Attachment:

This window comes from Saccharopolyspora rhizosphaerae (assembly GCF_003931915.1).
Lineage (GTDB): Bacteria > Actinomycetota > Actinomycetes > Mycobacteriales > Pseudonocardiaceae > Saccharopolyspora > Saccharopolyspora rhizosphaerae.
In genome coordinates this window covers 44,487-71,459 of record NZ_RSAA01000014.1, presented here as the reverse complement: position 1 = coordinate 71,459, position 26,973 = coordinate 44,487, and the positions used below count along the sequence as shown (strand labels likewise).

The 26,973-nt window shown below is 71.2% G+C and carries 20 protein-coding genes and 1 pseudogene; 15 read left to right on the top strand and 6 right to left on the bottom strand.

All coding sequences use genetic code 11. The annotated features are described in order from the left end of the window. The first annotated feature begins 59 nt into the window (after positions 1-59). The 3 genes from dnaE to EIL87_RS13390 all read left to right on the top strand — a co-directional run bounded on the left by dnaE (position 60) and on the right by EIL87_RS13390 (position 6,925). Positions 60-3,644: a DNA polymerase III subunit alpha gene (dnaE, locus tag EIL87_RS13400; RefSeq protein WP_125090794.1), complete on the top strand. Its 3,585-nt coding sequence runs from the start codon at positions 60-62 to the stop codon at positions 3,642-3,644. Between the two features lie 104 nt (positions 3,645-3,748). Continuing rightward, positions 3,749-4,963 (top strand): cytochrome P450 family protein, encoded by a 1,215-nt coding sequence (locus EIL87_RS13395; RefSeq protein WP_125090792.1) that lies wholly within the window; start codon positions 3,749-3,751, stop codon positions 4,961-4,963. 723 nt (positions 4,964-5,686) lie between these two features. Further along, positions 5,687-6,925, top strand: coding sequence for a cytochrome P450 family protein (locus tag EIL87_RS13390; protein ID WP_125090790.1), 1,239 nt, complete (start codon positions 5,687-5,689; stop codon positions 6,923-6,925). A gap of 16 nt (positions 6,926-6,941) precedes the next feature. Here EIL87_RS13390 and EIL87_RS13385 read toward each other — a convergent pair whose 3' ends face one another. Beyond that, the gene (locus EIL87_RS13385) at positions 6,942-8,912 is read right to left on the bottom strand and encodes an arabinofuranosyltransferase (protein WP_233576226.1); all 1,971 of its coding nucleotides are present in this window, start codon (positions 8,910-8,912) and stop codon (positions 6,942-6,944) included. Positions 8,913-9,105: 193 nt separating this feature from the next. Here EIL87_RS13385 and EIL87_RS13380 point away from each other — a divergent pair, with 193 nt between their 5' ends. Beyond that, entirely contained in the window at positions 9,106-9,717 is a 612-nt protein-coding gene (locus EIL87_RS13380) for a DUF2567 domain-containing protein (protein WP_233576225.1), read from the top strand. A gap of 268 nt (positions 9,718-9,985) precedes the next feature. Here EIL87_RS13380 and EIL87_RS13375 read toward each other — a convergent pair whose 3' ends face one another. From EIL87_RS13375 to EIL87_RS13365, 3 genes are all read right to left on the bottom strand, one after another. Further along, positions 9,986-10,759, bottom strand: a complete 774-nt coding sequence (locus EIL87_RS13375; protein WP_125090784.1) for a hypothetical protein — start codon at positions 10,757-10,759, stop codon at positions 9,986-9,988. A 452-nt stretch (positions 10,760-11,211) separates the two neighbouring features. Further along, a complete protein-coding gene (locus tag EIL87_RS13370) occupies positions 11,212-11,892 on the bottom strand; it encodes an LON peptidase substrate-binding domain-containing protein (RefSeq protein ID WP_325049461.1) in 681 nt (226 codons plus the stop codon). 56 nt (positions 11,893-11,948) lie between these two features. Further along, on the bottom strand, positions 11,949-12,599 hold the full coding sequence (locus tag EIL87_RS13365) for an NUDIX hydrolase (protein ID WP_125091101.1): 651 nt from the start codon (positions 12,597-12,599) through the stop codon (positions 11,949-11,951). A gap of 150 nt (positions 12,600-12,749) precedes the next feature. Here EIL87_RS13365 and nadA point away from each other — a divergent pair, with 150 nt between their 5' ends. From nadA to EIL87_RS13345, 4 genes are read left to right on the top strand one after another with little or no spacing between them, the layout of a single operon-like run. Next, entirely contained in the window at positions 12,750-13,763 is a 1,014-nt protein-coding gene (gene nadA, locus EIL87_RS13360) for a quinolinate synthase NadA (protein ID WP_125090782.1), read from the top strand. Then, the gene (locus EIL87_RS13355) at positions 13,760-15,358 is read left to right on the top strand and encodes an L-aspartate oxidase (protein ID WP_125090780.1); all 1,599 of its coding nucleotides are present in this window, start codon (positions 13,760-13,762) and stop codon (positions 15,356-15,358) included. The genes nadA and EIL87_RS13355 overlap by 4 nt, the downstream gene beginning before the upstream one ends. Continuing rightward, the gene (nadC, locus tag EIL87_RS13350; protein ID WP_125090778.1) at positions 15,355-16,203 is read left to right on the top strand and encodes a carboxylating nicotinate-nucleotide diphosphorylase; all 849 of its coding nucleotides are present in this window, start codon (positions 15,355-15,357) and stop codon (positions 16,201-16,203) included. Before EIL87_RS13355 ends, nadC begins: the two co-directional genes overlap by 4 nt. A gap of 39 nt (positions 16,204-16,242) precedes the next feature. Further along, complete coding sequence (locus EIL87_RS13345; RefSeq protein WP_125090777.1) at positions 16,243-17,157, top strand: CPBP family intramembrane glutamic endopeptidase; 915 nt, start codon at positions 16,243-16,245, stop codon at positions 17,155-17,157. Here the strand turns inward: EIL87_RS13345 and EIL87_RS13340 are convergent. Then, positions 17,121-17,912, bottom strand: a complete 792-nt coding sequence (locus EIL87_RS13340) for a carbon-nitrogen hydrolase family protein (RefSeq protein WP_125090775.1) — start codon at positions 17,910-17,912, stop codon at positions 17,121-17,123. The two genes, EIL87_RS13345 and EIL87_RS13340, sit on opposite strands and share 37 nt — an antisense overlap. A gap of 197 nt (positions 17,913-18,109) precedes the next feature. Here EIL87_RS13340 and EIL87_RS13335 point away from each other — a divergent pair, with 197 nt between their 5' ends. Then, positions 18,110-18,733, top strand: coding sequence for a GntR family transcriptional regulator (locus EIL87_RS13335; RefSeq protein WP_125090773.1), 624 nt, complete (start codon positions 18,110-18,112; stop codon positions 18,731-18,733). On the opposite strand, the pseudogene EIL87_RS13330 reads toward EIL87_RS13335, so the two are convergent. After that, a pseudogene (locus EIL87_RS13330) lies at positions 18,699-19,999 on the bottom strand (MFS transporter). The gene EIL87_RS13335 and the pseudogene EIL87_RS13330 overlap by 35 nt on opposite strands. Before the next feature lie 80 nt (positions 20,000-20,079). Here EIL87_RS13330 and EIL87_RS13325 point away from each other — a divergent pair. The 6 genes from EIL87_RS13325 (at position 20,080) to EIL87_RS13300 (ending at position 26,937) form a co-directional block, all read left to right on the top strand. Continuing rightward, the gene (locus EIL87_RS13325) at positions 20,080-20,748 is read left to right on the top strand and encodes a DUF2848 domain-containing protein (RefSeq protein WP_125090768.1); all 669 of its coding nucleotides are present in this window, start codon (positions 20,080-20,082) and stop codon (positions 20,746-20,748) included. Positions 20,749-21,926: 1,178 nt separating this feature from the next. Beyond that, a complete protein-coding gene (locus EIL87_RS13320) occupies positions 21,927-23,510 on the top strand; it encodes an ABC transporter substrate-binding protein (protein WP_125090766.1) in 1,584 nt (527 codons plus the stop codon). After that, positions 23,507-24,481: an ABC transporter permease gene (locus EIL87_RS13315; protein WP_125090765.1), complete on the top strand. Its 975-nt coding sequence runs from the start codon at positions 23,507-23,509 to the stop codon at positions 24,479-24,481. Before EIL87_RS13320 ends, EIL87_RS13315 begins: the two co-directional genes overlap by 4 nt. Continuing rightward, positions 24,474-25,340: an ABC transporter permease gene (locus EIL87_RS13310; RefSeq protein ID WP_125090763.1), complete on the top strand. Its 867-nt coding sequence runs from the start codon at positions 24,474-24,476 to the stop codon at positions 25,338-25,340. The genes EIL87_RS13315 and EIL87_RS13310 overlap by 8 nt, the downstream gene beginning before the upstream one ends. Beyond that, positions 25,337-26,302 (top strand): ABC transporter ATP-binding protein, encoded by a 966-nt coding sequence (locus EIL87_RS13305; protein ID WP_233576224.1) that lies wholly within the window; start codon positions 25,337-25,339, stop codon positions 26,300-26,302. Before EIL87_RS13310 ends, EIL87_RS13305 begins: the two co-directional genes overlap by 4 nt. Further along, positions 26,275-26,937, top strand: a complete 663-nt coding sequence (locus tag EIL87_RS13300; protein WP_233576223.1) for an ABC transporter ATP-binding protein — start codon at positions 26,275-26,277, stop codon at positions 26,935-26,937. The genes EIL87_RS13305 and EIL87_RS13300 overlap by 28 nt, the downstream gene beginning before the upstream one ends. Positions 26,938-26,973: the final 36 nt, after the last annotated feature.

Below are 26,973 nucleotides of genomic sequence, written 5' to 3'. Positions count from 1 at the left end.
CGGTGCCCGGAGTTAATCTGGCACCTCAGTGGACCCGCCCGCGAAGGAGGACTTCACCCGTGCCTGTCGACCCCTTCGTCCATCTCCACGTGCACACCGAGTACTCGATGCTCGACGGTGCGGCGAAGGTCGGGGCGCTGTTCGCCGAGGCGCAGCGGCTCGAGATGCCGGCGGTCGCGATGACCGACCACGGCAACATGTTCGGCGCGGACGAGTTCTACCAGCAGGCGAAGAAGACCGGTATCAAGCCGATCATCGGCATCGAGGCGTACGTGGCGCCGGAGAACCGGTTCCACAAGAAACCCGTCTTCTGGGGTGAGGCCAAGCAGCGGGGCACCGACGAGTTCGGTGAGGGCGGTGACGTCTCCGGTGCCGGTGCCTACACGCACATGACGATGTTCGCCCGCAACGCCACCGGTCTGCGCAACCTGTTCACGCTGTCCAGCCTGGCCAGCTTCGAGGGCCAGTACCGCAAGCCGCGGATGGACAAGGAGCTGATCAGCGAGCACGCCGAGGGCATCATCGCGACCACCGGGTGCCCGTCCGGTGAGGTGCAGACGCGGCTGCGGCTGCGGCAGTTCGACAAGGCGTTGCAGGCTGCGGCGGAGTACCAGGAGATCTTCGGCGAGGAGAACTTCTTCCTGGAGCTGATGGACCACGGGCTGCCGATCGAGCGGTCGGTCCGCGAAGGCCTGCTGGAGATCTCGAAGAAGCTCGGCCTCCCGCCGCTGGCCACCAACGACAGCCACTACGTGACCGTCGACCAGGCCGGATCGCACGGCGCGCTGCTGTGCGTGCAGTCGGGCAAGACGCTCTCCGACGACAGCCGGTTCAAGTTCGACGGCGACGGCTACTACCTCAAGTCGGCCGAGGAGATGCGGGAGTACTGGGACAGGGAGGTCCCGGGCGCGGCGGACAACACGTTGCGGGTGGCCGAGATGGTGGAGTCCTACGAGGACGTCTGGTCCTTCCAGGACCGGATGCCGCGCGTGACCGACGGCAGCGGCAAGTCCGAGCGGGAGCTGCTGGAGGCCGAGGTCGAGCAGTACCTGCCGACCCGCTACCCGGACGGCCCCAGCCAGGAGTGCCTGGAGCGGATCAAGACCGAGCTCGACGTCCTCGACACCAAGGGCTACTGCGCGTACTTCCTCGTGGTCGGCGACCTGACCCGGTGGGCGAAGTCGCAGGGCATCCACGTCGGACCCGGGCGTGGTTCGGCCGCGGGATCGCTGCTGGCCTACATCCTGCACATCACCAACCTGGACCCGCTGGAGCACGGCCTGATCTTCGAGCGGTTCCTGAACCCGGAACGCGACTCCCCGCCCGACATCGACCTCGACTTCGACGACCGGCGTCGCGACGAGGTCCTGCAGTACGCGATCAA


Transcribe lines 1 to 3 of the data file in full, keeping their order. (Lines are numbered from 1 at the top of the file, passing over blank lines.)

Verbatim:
This window comes from Saccharopolyspora rhizosphaerae (assembly GCF_003931915.1).
Lineage (GTDB): Bacteria > Actinomycetota > Actinomycetes > Mycobacteriales > Pseudonocardiaceae > Saccharopolyspora > Saccharopolyspora rhizosphaerae.
In genome coordinates this window covers 44,487-71,459 of record NZ_RSAA01000014.1, presented here as the reverse complement: position 1 = coordinate 71,459, position 26,973 = coordinate 44,487, and the positions used below count along the sequence as shown (strand labels likewise).